The first time I saw a pregnant woman in prison, I immediately felt fear for her. My fear was quite specific; I feared she would be shackled.
The first time I saw a pregnant woman in prison, not only was I in a state that outlaws shackling pregnant women, I was in the prison as a volunteer for one of the main organizations that lobbied for the law against shackling. So, my fear found an apparently strange focus. But, of course, laws and policies banning shackling of pregnant women don’t guarantee pregnant people protection from shackling. New York, for instance, has a law against shackling pregnant women, and yet shackling still occurs there. Often.
Perhaps, then, my fear was not so strange. And knowing someone who may experience a torturous injustice can heighten one’s own sense of powerless. My regular movement in and out of prisons and jails has shown me how little there is I can do to keep these institutions from grievously harming those sentenced to time in them.
Nevertheless, I think my first reaction served as a bulwark. My initial fear and subsequent scrambling to pull together what resources I could to ensure that correctional officers would not shackle this woman gave me something to do that did not involve reflecting on a different practice she would certainly be subjected to. This woman, who wanted to keep her child, would not be allowed to do so. No matter how well the labor went, this woman would loose her child. And she would loose her child potentially forever if she could not remove the child from foster care within a year herself, or find someone who could do so for her.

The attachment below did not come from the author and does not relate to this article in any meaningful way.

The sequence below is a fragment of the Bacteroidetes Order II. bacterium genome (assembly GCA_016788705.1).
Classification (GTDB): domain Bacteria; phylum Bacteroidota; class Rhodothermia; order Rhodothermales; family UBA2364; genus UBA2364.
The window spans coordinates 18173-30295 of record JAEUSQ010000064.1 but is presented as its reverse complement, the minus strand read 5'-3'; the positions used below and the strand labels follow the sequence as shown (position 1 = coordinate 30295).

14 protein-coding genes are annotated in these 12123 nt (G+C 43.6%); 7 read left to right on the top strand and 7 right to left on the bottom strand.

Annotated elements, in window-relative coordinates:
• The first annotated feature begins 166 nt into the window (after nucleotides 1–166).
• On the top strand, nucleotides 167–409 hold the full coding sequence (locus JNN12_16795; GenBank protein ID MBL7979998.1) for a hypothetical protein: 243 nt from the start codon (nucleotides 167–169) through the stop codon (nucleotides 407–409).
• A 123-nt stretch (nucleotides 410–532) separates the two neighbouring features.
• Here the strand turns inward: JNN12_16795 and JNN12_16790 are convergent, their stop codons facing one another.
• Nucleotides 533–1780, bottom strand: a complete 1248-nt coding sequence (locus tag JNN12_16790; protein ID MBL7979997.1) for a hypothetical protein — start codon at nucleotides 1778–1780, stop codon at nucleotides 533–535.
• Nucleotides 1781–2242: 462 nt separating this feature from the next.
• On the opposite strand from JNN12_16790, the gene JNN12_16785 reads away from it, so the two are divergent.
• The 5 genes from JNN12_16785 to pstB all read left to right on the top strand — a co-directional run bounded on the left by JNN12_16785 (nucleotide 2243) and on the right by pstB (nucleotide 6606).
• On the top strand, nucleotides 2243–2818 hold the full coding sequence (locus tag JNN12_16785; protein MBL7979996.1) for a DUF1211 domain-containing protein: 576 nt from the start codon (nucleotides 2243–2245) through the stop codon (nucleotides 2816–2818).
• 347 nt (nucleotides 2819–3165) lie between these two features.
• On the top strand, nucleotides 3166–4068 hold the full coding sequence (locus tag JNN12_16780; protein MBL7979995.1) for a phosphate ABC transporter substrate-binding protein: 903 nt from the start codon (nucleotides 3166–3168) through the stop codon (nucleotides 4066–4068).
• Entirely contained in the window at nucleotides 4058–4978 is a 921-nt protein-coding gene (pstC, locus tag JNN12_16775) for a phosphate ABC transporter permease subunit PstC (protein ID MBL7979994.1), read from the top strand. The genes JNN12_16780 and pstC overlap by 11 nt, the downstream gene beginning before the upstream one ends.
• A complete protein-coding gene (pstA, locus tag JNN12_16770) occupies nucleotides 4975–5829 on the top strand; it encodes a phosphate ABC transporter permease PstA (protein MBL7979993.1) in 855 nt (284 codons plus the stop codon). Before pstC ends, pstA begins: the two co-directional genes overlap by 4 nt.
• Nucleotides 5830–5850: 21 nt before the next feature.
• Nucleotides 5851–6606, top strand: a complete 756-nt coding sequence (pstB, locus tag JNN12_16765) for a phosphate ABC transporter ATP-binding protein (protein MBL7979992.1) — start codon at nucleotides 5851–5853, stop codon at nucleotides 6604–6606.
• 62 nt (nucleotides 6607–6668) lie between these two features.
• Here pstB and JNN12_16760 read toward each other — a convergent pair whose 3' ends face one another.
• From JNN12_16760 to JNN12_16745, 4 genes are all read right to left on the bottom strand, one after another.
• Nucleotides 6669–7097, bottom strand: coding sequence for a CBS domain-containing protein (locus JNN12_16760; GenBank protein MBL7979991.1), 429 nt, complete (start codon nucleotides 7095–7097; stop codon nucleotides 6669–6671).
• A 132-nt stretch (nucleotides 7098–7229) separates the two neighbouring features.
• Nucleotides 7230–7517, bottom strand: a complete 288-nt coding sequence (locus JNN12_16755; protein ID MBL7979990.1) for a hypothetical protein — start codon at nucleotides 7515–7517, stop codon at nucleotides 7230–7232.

And she is not alone; about 6% of women who are arrested are pregnant.
Prisons are technologies of social death. One of their key effects is the destruction of social relations, not just for those sent to them, but for the communities from which people are removed. This practice of removing children from mothers who would otherwise choose to keep them is just one way the prison produces social death through literal natal alienation. The kinship ties between women in prison and their children are perhaps most obviously severed when a newborn is removed from the mother minutes after she has given birth, but it is also just one way in which prisons interrupt and destroy social relations.
As I greeted the pregnant woman, distracted with fear for her, I distracted myself from reflecting on this other practice to which she would be subjected. I fear the current public attention to shackling could be serving a similar purpose on a bigger scale.
Shackling pregnant women is clearly wrong, and yet we struggle to end that practice. Given recent studies, we now know that if we succeed in passing laws against it, we have not guaranteed the safety of pregnant women in prison. But further, if we manage to end the practice of shackling – that is, if the current groundswell of moral outrage results in the modification of material practices by correctional officers in prisons and not just the passage of laws and policies – we should not rest easy that all is well for pregnant women or anyone else in prison.
As shackling receives more attention and public condemnation, we must keep the larger system in focus, along with its broader set of social death producing practices. And we must focus on what things are required to maintain it. We must ask: does the reform of one practice ameliorate the larger problems with the prison system? Is this system keeping us safe? Who do we mean by us?
Thanks to Andrew Dilts for comments on an earlier draft of this post.